PPG Protective and Marine Coatings Group
Industrial strength performance in ONE can.

Now get the durability and protection of two components in one can: Amercoat® ONE, PSX® ONE and Sigmadur ONE.


Ethox Chemicals LLC
Ethoflex® ER instantly upgrades your epoxy!

The only epoxy additive that improves flexibility, corrosion resistance, toughness, and adhesion, without hurting pot life, cure time, or increasing VOCs.


Minerals Research & Recovery

HIGH PERFORMANCE ABRASIVES


“Made in the USA!”

Why recycle waste from other countries? Go FASTER, CLEANER, at 1/3 THE COST with MR&R “All-American” Sharpshot®HP!!

WATCH THE VIDEO


SSPC: The Society for Protective Coatings
http://www.sspc.org/

Join SSPC and Enhance
Your Career !


Midsun Specialty Products
Stopaq 30+ Year Coatings

Use Stopaq corrosion prevention coatings on pipelines, field joints, tank chimes, structural steel and more. Learn more at www.midsunsp.com/stopaq


Specialty Products, Inc. (SPI)
SIGN UP TODAY – HANDS ON TRAINING

After 40 years in the coating business, SPI has trained more industry professionals than any other polyurea manufacturer. Now offering more classes at more locations than ever before!


Termarust Technologies
Termarust (HR CSA) Chemically Stops
Active Corrosion

Hydro Utility Penstock Overcoated in 1997. Was power washed and overcoated with major cost saving. No environmental impact with Termarust's low LC50 of 41,007 ppm.


Chicago Corrosion Group
Vendor-neutral corrosion consulting

When reliability is paramount.
For more information,
call 877-516-9514


SAFE Systems, Inc.
Enduroguard -
The Tough Cable
for a Tough Industry.

Reduce maintenance costs and down time, increase job site safety with Enduroguard Cable. Available exclusively from SAFE Systems. UL listed, flexible, abrasion resistant and cut resistant.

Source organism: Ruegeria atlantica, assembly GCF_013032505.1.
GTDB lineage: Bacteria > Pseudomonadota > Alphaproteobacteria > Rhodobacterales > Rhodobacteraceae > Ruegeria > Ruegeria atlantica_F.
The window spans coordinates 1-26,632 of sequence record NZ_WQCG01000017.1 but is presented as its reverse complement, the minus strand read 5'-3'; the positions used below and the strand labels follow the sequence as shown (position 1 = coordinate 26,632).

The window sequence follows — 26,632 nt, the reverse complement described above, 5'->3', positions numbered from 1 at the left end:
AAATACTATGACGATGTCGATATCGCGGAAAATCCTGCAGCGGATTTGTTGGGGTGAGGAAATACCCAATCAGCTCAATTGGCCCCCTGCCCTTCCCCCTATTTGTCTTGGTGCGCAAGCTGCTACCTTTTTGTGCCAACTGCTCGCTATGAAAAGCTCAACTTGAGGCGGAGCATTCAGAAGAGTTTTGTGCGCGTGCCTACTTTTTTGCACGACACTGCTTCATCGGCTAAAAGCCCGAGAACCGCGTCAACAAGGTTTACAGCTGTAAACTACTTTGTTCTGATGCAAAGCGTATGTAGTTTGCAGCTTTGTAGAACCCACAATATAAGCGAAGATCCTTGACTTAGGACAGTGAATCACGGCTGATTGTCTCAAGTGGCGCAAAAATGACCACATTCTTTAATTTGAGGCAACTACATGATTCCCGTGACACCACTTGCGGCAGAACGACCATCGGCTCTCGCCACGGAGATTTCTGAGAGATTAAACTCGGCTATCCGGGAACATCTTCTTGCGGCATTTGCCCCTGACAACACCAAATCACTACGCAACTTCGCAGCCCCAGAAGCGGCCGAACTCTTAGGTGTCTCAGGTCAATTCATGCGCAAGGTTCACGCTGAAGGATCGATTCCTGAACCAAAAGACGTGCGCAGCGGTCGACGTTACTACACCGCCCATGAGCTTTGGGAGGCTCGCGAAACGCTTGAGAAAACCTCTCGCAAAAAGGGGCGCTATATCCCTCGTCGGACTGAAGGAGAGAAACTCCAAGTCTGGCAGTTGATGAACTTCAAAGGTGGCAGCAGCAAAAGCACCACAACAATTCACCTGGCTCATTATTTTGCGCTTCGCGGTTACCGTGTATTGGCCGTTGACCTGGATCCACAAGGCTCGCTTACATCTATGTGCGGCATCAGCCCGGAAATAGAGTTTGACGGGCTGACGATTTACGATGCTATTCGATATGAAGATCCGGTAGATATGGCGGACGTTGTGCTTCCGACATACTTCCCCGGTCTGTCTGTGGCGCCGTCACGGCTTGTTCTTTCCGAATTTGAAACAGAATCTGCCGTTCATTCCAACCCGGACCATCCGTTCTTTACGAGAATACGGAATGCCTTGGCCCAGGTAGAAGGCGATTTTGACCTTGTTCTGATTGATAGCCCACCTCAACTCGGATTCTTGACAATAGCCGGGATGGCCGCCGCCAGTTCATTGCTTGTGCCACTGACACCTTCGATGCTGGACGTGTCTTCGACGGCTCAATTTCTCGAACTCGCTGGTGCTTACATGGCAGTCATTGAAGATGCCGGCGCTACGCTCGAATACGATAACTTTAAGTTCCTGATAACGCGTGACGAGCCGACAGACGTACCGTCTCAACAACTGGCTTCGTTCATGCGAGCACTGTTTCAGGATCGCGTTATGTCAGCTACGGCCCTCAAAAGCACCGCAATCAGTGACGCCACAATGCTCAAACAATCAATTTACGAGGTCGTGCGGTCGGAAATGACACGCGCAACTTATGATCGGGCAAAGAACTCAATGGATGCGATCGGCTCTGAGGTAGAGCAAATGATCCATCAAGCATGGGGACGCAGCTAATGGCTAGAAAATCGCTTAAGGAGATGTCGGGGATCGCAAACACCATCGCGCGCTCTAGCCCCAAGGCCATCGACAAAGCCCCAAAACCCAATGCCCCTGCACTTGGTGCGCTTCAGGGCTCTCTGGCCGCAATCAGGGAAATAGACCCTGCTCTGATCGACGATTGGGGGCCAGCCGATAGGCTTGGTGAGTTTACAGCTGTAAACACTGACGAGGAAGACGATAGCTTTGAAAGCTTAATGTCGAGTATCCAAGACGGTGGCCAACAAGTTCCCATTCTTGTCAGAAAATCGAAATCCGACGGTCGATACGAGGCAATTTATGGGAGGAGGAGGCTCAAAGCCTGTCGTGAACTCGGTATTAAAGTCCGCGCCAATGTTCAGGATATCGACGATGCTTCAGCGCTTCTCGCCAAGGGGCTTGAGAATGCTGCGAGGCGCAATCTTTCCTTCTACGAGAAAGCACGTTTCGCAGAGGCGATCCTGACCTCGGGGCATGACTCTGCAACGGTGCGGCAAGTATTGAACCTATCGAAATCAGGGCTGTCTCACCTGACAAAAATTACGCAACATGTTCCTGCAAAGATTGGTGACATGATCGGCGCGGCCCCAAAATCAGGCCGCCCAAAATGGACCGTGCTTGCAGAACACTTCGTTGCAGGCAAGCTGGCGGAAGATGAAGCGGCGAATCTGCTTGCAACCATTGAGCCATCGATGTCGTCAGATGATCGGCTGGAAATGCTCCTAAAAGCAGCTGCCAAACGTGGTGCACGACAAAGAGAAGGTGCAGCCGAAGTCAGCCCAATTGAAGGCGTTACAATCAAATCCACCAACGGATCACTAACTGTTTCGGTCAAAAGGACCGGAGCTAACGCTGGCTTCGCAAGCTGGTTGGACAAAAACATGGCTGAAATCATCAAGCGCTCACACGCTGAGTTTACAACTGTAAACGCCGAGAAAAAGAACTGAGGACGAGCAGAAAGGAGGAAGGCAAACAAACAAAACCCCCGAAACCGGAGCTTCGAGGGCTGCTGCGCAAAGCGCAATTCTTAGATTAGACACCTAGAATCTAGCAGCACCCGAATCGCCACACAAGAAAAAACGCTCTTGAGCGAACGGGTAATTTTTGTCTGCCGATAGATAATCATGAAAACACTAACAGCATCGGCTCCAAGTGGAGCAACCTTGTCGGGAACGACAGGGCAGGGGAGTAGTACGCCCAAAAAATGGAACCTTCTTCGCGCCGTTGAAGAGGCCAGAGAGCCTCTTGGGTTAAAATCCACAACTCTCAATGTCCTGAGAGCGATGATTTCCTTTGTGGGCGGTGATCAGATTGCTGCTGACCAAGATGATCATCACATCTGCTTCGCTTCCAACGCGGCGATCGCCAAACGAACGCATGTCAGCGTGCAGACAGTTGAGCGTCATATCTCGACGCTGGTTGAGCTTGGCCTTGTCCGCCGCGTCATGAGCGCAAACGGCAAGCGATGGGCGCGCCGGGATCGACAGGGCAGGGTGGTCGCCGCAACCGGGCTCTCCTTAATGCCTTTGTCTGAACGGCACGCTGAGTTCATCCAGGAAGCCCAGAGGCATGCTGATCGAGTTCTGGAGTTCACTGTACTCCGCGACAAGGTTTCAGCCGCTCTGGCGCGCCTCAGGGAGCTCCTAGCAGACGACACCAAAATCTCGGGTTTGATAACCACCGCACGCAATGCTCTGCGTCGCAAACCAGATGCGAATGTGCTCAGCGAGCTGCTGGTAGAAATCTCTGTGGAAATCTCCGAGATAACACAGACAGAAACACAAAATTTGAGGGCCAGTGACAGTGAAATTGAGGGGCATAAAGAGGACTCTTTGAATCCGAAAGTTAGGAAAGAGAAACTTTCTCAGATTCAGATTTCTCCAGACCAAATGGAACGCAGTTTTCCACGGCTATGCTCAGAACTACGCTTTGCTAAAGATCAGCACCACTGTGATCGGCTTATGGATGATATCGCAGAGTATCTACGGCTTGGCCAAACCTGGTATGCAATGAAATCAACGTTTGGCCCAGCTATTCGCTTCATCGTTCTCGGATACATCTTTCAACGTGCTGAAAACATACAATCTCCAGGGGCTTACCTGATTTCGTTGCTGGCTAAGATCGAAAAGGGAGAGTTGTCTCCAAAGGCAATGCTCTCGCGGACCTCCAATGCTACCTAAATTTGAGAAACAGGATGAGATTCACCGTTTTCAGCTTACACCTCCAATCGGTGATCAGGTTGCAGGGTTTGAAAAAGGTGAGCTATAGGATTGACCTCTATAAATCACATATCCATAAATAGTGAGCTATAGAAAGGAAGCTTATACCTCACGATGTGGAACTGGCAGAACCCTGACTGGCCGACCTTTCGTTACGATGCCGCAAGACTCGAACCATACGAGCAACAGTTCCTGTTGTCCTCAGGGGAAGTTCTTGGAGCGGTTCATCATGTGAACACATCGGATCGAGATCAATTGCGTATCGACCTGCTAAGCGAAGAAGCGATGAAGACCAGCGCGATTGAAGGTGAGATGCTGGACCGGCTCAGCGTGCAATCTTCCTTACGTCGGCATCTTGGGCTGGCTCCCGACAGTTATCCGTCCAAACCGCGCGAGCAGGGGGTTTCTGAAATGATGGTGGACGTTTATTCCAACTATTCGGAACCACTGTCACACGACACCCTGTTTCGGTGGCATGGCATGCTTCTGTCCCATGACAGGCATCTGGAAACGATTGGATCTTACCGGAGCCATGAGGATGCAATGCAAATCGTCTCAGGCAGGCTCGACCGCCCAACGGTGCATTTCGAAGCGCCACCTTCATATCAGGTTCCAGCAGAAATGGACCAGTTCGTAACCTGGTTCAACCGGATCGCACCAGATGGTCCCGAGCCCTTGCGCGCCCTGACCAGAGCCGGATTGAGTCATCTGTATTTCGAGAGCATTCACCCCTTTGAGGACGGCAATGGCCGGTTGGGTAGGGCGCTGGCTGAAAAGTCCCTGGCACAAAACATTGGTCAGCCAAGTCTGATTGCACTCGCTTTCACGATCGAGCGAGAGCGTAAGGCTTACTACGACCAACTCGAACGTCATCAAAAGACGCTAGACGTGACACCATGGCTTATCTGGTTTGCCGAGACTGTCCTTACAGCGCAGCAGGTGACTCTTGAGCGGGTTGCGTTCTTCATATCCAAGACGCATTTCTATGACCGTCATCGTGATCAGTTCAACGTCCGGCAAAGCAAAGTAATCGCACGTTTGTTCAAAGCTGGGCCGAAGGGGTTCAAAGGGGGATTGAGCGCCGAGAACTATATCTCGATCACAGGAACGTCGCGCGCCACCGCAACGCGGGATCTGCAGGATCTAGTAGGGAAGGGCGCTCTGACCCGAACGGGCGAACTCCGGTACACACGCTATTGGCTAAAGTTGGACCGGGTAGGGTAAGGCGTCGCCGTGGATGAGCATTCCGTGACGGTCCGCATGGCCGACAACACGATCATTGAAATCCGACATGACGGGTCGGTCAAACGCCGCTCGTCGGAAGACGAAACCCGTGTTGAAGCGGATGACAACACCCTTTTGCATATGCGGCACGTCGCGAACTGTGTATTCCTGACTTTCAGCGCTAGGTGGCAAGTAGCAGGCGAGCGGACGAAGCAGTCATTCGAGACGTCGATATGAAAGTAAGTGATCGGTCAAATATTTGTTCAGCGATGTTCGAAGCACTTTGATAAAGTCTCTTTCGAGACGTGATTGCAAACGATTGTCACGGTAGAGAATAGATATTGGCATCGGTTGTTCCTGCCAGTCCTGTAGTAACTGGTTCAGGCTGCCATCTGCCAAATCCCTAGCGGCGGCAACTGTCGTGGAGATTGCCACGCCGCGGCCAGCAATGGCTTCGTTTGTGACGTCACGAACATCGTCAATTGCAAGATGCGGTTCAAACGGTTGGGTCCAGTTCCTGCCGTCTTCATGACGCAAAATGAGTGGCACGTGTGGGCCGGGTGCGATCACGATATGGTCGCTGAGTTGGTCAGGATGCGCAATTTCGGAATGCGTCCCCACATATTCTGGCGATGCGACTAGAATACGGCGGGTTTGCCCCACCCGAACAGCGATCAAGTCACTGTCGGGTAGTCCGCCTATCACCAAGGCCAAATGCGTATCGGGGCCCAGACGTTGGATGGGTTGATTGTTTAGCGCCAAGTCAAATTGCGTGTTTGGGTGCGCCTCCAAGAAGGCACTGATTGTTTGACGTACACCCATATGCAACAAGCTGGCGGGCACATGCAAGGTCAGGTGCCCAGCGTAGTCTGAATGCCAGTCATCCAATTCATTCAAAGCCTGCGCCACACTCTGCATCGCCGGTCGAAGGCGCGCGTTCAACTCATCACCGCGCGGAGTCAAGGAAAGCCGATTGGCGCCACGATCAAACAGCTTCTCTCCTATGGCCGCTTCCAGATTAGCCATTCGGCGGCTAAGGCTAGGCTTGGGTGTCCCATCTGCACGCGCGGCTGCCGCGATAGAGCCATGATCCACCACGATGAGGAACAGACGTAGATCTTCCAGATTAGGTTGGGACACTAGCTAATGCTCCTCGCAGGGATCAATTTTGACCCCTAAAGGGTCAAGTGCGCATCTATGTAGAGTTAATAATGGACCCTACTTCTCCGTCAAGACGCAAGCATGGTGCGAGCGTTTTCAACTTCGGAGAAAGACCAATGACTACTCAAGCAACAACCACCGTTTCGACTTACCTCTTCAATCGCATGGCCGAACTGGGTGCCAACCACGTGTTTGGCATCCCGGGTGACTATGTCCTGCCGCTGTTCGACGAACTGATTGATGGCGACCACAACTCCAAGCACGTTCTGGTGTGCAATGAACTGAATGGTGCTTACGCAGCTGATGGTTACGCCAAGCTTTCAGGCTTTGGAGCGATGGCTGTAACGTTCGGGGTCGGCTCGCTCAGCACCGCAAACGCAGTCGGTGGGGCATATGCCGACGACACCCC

HoldTight Solutions Inc.
NO FLASH RUST -
NO CONTAMINANTS

Our HoldTight®102 salt remover & flash rust preventer prevents flash
rust by removing surface contaminants. It has no equal; only wannabees.
Contact us for your
nearest distributor.
(800) 319.8802 sales@holdtight.com

 
 
 
Technology Publishing

The Technology Publishing Network

The Journal of Protective Coatings & Linings (JPCL) PaintSquare
Durability + Design Paint BidTracker

 
EXPLORE:      JPCL   |   PaintSquare News   |   Interact   |   Buying Guides   |   Webinars   |   Resources   |   Classifieds
REGISTER AND SUBSCRIBE:      Free PaintSquare Registration   |   Subscribe to JPCL   |   Subscribe to PaintSquare News
MORE:      About PaintSquare.com   |   Privacy policy   |   Terms & conditions   |   Site Map   |   Search   |   Contact Us
 

© Copyright 2000-2015, Technology Publishing / PaintSquare, All rights reserved
2100 Wharton Street, Suite 310, Pittsburgh PA 15203-1951; Tel 1-412-431-8300; Fax 1-412-431-5428; E-mail webmaster@paintsquare.com